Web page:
Michigan Law Review
statistics, forecasting, human behavior evidence
Evidence | Law | Statistics and Probability
Professor Ian Ayres, in his new book, Super Crunchers, details the brave new world of statistical prediction and how it has already begun to affect our lives. For years, academic researchers have known about the considerable and at times surprising advantages of statistical models over the considered judgments of experienced clinicians and experts. Today, these models are emerging all over the landscape. Whether the field is wine, baseball, medicine, or consumer relations, they are vying against traditional experts for control over how we make decisions. For the legal system, the take-home of Ayres's book and the examples he describes is clear. Courts should be using more statistical decision rules, not only because they promise greater accuracy, but also because they provide the consistency and transparency to which the law often aspires. In line with the Supreme Court's contemporary pronouncements on scientific evidence,' courts should be skeptical of traditional experts who testify from personal experience and intuition without quantified empirical data, and be more accepting of statistical evidence.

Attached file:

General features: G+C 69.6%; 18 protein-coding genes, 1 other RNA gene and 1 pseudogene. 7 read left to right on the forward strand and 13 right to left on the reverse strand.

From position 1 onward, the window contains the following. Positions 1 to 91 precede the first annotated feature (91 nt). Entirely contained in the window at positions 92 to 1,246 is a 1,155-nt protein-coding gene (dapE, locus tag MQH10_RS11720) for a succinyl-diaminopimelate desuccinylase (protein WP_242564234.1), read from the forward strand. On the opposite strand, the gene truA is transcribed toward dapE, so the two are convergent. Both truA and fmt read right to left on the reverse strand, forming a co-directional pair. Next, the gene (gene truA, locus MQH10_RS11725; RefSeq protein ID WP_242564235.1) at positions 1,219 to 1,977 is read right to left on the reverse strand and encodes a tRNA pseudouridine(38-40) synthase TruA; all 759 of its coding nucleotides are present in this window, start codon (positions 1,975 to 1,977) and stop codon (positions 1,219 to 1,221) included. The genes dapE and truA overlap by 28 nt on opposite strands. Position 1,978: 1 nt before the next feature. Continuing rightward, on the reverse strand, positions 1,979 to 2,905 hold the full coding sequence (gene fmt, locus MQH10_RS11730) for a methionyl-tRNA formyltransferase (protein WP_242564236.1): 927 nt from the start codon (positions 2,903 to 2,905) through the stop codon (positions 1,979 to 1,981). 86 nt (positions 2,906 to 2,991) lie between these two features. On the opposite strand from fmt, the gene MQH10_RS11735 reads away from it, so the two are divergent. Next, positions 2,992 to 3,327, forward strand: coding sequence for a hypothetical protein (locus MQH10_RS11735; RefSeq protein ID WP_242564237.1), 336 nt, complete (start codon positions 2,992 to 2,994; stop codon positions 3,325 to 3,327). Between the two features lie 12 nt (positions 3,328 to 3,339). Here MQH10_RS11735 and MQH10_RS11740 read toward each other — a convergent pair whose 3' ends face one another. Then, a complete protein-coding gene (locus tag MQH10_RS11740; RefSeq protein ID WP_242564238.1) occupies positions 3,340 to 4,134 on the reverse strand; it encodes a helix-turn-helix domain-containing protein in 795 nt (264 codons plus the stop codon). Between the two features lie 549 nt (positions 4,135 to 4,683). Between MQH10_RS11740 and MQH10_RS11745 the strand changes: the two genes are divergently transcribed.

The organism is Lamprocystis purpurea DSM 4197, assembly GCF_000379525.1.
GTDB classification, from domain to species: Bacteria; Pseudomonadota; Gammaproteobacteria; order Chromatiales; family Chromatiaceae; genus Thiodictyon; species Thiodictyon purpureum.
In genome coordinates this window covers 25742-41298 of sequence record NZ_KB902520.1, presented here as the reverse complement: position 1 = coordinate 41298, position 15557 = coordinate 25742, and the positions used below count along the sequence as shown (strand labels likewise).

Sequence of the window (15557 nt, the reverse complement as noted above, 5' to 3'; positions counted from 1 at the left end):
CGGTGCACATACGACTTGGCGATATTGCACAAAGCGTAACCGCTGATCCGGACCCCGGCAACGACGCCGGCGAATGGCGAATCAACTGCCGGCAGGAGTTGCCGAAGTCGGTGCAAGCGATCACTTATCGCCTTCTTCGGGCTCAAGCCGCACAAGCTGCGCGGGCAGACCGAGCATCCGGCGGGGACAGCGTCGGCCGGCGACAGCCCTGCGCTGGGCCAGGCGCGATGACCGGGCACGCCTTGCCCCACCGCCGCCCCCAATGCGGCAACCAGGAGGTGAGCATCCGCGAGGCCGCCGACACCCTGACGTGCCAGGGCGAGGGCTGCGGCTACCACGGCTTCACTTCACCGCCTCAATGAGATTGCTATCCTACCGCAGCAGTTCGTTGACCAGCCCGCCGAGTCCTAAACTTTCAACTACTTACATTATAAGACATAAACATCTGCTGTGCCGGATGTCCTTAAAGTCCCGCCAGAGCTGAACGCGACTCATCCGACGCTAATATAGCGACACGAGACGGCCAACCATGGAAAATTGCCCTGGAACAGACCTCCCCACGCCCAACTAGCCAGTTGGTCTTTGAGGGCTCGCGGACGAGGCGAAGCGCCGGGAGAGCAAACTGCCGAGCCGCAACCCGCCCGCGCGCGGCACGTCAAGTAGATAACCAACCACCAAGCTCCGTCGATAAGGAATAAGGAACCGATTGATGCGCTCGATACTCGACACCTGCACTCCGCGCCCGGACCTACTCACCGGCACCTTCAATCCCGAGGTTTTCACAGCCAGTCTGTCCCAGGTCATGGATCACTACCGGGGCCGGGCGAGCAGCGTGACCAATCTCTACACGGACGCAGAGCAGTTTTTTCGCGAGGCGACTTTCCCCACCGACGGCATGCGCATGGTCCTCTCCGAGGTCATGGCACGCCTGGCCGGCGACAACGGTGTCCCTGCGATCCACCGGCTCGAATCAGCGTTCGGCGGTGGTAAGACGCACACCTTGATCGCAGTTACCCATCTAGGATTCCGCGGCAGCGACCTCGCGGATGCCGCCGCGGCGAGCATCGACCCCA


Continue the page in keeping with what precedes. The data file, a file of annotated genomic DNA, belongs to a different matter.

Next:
Edward K. Cheng,
Will Quants Rule the (Legal) World?, 107 Michigan Law Review. 967
Available at: https://scholarship.law.vanderbilt.edu/faculty-publications/136